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    ABSTRACT: Functional pathology of the default mode network is posited to be central to social-cognitive impairment in autism spectrum disorders (ASD). Altered functional connectivity of the default mode network's midline core may be a potential endophenotype for social deficits in ASD. Generalizability from prior studies is limited by inclusion of medicated participants and by methods favoring restricted examination of network function. This study measured resting-state functional connectivity in 22 8–13 year-old non-medicated children with ASD and 22 typically developing controls using seed-based and network segregation functional connectivity methods. Relative to controls the ASD group showed both under- and over-functional connectivity within default mode and non-default mode regions, respectively. ASD symptoms correlated negatively with the connection strength of the default mode midline core—medial prefrontal cortex–posterior cingulate cortex. Network segregation analysis with the participation coefficient showed a higher area under the curve for the ASD group. Our findings demonstrate that the default mode network in ASD shows a pattern of poor segregation with both functional connectivity metrics. This study confirms the potential for the functional connection of the midline core as an endophenotype for social deficits. Poor segregation of the default mode network is consistent with an excitation/inhibition imbalance model of ASD.
    Full-text · Article · Aug 2015 · Clinical neuroimaging
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    • "Multivariate classification techniques offer a method for decoding the group identity of ASD and control subjects based on patterns of anatomical features, rather than single anatomical measures. Several recent studies have reported exceptional decoding accuracies (over 85%) of group identity when using measures of cortical thickness, geometry, curvature, and/or surface area in small samples of 20–30 subjects from each group (Ecker, Marquand et al. 2010; Jiao et al. 2010; Uddin et al. 2011). These studies have suggested that distributed anatomical abnormalities can consistently be used to identify adults with ASD. "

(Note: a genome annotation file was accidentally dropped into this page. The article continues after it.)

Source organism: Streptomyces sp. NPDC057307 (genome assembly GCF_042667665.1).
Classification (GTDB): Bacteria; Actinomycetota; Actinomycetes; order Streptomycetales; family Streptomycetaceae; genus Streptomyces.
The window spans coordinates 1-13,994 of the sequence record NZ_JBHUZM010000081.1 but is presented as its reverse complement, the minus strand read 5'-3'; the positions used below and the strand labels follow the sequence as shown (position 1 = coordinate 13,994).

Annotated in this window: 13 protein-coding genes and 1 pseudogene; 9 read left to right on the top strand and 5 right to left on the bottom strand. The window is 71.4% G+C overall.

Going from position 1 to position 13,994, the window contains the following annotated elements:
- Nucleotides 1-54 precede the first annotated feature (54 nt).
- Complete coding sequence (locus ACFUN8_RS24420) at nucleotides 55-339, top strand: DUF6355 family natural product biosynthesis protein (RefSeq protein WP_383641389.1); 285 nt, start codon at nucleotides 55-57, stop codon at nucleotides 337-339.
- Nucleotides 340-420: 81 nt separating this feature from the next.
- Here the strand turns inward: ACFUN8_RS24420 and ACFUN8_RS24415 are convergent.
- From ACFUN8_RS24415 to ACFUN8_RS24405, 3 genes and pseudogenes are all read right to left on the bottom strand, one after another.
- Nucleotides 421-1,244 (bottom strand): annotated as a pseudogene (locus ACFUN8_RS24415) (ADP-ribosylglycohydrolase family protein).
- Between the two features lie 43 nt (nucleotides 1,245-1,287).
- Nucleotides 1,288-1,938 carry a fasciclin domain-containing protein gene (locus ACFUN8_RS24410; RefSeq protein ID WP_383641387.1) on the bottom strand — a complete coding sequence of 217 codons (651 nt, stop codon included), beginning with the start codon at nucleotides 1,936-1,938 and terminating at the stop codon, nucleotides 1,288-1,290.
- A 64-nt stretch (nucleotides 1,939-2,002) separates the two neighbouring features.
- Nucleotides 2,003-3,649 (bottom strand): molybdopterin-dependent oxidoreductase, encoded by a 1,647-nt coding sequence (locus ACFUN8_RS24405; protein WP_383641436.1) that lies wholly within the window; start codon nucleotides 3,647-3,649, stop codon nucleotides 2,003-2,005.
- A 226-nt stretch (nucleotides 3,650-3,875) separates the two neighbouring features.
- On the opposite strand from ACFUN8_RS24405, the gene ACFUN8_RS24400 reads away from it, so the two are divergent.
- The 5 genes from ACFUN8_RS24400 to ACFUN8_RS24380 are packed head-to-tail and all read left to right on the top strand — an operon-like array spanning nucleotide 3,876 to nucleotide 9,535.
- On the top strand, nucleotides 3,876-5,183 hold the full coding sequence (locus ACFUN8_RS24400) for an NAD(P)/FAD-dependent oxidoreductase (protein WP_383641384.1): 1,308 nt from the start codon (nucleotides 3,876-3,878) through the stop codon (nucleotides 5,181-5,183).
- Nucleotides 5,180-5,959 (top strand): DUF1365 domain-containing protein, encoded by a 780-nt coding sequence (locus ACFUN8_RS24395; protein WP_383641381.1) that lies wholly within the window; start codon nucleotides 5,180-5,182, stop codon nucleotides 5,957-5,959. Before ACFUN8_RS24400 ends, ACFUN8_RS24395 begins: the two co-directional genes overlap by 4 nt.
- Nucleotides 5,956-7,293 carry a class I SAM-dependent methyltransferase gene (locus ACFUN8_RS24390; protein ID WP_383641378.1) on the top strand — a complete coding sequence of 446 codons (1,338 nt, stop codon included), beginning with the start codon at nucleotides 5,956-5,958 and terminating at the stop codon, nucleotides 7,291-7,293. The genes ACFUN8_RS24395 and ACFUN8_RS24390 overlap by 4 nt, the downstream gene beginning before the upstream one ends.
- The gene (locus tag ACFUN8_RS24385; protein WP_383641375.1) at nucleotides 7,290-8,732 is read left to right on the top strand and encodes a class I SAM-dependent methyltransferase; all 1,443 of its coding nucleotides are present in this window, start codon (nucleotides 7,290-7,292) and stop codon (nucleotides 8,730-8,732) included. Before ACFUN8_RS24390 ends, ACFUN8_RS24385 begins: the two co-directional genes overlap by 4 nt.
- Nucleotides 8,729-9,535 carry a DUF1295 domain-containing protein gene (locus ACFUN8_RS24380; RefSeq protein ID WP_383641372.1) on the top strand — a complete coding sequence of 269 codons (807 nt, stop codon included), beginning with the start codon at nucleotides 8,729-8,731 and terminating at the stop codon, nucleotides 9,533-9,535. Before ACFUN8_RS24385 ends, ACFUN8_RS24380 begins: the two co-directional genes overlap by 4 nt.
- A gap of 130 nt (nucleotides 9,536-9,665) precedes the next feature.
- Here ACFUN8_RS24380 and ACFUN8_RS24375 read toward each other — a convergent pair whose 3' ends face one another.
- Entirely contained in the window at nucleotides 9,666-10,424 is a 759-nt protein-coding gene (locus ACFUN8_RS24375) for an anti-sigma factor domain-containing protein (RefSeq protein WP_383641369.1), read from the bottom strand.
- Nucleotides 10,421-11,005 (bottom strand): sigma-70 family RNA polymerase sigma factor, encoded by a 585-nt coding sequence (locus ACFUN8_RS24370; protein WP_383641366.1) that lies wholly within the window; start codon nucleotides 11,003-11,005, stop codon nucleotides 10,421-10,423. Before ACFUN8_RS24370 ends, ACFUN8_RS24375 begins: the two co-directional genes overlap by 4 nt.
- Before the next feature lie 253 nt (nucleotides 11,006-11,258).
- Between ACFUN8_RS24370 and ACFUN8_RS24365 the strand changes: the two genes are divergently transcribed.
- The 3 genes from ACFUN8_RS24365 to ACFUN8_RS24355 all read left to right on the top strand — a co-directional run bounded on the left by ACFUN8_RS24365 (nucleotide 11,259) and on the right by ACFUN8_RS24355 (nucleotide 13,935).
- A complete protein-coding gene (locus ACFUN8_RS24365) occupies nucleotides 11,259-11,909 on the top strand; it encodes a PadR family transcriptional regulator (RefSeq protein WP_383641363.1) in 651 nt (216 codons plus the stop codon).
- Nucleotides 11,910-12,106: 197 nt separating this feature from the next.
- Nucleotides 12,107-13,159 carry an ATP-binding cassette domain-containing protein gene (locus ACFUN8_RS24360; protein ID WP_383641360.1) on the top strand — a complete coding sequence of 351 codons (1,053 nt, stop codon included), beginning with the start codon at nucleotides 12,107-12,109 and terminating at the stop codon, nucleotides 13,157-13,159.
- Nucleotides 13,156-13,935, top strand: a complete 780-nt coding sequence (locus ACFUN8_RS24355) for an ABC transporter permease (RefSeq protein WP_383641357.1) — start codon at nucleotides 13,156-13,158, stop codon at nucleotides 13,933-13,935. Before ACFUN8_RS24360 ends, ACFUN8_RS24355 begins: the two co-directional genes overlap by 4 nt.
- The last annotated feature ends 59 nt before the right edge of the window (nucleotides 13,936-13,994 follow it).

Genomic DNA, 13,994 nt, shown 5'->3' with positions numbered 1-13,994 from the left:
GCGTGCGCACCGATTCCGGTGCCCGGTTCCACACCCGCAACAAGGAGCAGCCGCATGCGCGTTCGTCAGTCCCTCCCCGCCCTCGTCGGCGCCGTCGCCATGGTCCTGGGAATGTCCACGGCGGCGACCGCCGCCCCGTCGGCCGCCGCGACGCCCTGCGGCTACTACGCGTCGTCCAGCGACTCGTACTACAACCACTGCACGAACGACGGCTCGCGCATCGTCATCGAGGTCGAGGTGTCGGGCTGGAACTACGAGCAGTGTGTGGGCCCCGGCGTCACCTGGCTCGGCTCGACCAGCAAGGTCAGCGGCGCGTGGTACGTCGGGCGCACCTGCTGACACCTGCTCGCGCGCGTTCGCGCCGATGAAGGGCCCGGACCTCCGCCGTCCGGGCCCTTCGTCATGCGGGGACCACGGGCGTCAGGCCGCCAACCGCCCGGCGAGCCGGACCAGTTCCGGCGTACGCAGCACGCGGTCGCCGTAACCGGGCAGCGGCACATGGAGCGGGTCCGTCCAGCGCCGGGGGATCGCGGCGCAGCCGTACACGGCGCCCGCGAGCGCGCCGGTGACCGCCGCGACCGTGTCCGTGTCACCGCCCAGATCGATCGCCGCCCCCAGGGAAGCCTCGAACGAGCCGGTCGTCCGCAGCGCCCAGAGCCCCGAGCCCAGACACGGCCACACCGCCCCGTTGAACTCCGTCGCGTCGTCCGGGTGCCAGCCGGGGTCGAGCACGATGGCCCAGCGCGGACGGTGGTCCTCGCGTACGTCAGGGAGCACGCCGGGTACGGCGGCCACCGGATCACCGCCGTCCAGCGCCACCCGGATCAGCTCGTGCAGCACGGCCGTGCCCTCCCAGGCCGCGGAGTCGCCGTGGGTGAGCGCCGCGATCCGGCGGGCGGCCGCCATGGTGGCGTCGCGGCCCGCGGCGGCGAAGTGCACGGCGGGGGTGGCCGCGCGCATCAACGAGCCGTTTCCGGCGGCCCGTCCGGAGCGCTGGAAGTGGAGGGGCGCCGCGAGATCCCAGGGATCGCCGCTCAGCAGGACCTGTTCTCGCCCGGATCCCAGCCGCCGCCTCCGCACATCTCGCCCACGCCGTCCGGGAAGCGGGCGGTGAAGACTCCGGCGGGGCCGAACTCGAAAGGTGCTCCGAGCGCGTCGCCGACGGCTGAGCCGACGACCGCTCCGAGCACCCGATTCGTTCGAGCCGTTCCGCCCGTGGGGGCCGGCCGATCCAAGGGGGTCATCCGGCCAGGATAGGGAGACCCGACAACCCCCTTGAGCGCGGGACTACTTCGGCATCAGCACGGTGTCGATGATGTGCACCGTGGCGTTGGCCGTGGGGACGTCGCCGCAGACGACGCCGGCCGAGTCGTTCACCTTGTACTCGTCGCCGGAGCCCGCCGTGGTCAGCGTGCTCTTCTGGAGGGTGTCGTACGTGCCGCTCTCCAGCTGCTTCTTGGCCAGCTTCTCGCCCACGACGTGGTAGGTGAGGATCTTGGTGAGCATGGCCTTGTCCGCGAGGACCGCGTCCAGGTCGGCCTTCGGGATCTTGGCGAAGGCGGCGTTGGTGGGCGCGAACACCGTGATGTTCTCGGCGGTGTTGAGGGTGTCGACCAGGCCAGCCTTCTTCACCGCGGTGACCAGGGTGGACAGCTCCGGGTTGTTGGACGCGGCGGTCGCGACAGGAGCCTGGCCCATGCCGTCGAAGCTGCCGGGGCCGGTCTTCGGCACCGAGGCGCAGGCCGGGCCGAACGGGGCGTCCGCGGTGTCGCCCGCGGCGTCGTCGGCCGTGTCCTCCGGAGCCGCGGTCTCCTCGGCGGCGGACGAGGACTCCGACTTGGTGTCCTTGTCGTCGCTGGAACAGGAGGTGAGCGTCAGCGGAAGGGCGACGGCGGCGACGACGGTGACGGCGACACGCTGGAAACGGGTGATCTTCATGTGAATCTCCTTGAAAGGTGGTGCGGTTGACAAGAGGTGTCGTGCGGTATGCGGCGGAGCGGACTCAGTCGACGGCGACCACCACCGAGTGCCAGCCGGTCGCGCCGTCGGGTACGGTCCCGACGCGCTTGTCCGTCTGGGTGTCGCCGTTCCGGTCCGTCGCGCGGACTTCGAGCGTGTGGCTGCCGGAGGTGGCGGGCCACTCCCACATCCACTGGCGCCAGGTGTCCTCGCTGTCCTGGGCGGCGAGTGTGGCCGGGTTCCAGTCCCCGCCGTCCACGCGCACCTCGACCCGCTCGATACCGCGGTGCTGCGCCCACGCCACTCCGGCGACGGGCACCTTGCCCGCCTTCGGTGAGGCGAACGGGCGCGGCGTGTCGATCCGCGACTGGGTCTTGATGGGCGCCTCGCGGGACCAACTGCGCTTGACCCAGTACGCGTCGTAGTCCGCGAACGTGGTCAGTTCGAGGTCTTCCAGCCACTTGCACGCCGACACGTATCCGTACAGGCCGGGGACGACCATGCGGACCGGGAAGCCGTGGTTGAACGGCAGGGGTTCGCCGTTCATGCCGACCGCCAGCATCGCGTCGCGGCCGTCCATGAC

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    ABSTRACT: Substantial controversy exists regarding the presence and significance of anatomical abnormalities in autism spectrum disorders (ASD). The release of the Autism Brain Imaging Data Exchange (∼1000 participants, age 6-65 years) offers an unprecedented opportunity to conduct large-scale comparisons of anatomical MRI scans across groups and to resolve many of the outstanding questions. Comprehensive univariate analyses using volumetric, thickness, and surface area measures of over 180 anatomically defined brain areas, revealed significantly larger ventricular volumes, smaller corpus callosum volume (central segment only), and several cortical areas with increased thickness in the ASD group. Previously reported anatomical abnormalities in ASD including larger intracranial volumes, smaller cerebellar volumes, and larger amygdala volumes were not substantiated by the current study. In addition, multivariate classification analyses yielded modest decoding accuracies of individuals' group identity (<60%), suggesting that the examined anatomical measures are of limited diagnostic utility for ASD. While anatomical abnormalities may be present in distinct subgroups of ASD individuals, the current findings show that many previously reported anatomical measures are likely to be of low clinical and scientific significance for understanding ASD neuropathology as a whole in individuals 6-35 years old.
    Full-text · Article · Oct 2014 · Cerebral Cortex